News Release Archive

An Acadian aboiteau and part of an original dyke, dating from the
early 18th century, has been discovered in Annapolis County.

Located on the Queen Ann's Marsh, the aboiteau is close to the
Acadian Melanson settlement and was probably on part of their

An aboiteau is a hinged valve in the dyke which allows fresh
water to run off the saltmarsh and prevents salt water from
entering at high tide.

The Melanson site, one of the earliest European settlements in
Canada, was located on the north shore of the Annapolis River,
6.5 kilometres from the town of Port Royale, now Annapolis Royal.
Evidence was found by the Nova Scotia Museum in 1984 and Parks
Canada conducted site surveys and excavation from

Charles Melanson came to Acadia in 1957 when he was a boy. His
father was a Huguenot who had moved to England in 1632. Charles
married Marie Dugas, daughter of the armourer at Port Royale, and
settled at the site now known as the Melanson Settlement. They
had 14 children, nine daughters and five sons, eight of whom
established households in the same area.

In December 1755, approximately 1660 Acadians were expelled from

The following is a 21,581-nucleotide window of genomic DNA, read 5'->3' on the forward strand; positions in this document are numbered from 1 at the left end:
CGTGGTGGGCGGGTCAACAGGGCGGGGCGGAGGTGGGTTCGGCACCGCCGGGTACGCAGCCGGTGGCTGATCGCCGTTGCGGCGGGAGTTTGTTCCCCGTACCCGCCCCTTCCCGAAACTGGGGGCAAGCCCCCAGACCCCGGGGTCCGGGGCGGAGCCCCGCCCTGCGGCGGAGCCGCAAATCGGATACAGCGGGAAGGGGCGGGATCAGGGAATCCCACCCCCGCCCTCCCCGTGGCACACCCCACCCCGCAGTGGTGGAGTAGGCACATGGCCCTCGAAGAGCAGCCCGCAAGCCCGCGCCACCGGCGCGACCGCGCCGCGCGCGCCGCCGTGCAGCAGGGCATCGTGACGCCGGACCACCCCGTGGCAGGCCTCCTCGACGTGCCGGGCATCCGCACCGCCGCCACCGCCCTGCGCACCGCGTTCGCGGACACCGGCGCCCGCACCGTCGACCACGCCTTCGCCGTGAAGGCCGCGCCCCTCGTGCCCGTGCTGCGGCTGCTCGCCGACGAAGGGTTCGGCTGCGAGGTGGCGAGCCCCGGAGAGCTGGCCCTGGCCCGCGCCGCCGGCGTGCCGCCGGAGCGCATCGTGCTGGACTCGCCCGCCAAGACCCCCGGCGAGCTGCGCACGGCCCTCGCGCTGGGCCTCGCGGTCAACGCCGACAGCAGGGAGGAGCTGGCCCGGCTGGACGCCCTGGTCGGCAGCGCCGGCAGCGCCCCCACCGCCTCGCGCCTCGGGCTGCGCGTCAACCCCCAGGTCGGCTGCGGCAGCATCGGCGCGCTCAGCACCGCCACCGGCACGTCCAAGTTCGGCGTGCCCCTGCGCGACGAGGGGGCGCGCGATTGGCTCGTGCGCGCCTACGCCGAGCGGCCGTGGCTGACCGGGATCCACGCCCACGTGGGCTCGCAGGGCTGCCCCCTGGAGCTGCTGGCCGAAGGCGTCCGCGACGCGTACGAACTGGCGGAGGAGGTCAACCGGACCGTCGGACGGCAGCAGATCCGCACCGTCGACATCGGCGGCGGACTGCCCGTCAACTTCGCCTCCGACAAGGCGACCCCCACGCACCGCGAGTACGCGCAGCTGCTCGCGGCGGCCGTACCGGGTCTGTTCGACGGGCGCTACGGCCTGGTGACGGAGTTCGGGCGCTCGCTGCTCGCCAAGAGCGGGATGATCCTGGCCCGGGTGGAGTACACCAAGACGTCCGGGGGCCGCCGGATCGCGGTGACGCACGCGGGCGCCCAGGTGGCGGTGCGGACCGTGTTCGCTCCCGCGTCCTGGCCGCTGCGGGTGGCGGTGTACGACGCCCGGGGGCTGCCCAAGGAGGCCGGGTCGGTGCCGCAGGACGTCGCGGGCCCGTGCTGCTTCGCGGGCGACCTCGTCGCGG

the area. They were placed aboard vessels bound for
Massachusetts, Connecticut, New York and North and South
Carolina. If Governor Lawrence's orders were fully executed, all
the building in the Melanson settlement would have been

The archaeological survey and excavation on the ruins of the
settlement located 18 separate features, many of which were
cellars. The site is the only pre-Expulsion Acadian settlement
that has detailed historical documentation and extensive
archaeological ruins.

Provincial archaeologist David Christianson, who directed the
original survey of the Melanson site said, " The Acadians were
very skilled at farming the saltmarshes and the discovery of this
aboiteau and dyke has the potential to provide first hand
information about this early technology."

In 1991 an old aboiteau was found in West Pubnico. An
archaeological salvage was conducted by the Nova Scotia Museum
and the aboiteau is being preserved by the Acadian community. An
exact date has not yet been attributed to this find.

A site survey of the aboiteau and dyke at Melanson Settlement is
currently being conducted by Nova Scotia Museum and the
Department of Canadian Heritage, Parks Canada.


Contact: Joan Waldron  902-424-7398 or 902-424-6478

trp                Apr. 03, 1996 - 10:20 a.m.